A 35-year-old right-handed construction worker presents with complaints of nocturnal numbness and pain involving the right hand. Symptoms wake him and are then relieved by shaking his hand. There is some atrophy of the thenar eminence. Tinel sign is positive. Which of the following is the most likely diagnosis?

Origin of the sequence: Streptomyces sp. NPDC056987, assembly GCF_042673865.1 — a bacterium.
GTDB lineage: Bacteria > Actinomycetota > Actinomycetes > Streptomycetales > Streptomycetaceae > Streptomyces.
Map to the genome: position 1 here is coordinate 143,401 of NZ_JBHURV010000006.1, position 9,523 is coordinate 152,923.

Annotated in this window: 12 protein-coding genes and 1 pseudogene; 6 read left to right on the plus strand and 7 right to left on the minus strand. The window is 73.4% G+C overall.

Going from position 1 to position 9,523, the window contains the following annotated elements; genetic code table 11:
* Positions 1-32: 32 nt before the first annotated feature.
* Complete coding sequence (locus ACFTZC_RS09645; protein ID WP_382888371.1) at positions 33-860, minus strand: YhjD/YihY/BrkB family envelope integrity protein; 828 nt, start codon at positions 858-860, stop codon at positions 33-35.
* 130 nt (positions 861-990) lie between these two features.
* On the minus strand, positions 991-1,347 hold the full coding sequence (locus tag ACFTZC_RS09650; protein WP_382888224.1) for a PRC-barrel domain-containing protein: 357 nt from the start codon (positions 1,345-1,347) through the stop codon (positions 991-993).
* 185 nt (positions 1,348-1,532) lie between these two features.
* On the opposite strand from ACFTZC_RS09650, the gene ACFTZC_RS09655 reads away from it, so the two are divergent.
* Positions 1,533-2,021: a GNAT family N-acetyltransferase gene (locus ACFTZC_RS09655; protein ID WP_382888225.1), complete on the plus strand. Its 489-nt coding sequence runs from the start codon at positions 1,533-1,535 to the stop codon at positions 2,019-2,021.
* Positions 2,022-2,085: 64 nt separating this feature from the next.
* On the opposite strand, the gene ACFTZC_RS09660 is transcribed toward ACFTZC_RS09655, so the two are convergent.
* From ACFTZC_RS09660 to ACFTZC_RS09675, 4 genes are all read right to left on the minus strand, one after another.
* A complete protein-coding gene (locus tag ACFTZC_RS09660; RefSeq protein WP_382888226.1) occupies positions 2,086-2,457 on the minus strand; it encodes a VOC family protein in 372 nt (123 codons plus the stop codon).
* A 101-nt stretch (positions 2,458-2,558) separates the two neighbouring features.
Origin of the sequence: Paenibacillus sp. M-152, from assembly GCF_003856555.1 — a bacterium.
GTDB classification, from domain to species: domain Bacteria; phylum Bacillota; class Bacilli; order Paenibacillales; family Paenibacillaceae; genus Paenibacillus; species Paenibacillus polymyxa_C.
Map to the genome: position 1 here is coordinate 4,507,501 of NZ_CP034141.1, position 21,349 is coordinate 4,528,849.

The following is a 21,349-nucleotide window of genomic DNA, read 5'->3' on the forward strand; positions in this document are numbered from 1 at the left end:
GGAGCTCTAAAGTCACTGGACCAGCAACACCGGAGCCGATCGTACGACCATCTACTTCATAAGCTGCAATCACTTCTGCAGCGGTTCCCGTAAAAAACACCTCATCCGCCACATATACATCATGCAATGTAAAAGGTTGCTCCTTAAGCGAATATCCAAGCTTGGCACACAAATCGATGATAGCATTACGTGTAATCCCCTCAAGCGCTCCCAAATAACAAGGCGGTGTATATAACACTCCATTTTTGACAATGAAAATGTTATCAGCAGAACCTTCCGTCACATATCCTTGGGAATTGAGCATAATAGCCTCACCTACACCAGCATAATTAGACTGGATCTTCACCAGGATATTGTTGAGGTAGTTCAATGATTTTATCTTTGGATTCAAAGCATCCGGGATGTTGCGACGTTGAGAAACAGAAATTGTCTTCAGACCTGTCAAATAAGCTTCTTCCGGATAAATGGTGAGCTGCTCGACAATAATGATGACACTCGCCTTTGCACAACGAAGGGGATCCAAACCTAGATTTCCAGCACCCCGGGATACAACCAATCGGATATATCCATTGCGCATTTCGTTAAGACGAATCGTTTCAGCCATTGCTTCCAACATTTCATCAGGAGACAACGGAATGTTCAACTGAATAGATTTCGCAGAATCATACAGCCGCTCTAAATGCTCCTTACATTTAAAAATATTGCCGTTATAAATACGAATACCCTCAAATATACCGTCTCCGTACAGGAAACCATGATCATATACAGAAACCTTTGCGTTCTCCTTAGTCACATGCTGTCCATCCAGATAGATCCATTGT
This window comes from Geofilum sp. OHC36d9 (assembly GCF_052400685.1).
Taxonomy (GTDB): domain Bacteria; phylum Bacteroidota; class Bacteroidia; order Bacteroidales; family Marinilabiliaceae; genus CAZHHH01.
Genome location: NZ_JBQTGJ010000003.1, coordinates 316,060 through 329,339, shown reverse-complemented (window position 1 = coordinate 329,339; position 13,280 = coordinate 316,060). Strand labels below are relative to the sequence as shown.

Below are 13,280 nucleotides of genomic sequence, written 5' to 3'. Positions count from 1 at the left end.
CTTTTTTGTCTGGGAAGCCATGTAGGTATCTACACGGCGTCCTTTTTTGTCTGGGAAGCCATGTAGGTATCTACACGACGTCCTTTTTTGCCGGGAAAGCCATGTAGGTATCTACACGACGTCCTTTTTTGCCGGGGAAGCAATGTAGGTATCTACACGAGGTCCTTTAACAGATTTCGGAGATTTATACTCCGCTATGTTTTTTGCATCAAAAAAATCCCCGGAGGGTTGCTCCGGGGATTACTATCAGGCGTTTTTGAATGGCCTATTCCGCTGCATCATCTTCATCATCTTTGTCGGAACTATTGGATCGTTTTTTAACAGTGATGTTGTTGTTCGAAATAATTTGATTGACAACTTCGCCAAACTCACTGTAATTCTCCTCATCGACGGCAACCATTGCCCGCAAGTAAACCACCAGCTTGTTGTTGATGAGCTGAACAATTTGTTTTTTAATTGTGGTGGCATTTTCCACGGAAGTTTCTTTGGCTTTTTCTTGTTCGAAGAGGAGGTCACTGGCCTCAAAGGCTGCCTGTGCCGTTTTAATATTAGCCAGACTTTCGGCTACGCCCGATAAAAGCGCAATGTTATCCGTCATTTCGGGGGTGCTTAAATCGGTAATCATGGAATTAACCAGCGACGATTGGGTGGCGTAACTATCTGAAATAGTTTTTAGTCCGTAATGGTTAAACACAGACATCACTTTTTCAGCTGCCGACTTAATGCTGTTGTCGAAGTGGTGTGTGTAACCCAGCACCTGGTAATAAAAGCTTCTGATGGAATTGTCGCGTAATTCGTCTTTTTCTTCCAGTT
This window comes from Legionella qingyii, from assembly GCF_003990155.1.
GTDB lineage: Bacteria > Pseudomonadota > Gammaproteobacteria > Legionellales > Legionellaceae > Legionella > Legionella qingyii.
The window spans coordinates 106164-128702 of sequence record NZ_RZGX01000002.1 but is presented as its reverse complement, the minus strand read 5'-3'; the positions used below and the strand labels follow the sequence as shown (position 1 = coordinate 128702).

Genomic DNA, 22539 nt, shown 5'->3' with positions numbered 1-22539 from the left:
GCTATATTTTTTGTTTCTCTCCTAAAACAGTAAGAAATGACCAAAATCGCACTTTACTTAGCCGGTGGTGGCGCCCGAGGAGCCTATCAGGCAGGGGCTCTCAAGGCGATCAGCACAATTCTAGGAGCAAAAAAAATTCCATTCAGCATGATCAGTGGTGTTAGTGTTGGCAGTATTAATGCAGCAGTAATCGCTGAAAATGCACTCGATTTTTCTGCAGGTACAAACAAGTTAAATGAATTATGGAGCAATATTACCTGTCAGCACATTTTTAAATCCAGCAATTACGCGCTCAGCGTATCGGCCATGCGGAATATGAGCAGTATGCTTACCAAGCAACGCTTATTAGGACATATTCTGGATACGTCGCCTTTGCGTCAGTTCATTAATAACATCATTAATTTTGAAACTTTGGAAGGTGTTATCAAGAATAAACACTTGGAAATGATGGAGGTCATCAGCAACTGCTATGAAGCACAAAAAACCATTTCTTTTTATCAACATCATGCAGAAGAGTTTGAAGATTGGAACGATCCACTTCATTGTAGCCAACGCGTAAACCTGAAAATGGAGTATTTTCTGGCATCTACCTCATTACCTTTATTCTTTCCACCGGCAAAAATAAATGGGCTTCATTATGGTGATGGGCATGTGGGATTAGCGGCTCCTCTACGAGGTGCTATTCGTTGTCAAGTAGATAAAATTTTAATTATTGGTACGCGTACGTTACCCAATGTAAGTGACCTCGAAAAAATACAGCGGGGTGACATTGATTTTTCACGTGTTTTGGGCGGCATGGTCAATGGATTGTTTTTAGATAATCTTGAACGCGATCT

Carpal tunnel syndrome results from median nerve entrapment and is frequently associated with excessive use of the wrist. The process has also been associated with thickening of connective tissue, as in acromegaly, or with deposition of amyloid. It also occurs in hypothyroidism, rheumatoid arthritis, and diabetes mellitus. As in this patient, numbness is frequently worse at night and is relieved by shaking the hand. Atrophy of the abductor pollicis brevis as evidenced by thenar wasting is a sign of advanced disease and an indication for surgery. Tinel sign (paresthesia induced in the median nerve distribution by tapping on the volar aspect of the wrist) is characteristic but not specific. De Quervain tenosynovitis causes focal wrist pain on the radial aspect of the hand and results from inflammation of the tendon sheath of the abductor pollicis longus. It should not produce a positive Tinel sign or evidence of median nerve dysfunction. Amyotrophic lateral sclerosis may present with distal muscle weakness but does not cause pain. Diffuse atrophy and muscle fasciculation would be prominent. Rheumatoid arthritis would not produce these symptoms unless inflammation of the wrist was causing median nerve entrapment in the carpal tunnel. Guillain-Barré syndrome is a rapidly progressive polyneuropathy that typically presents with an ascending paralysis.
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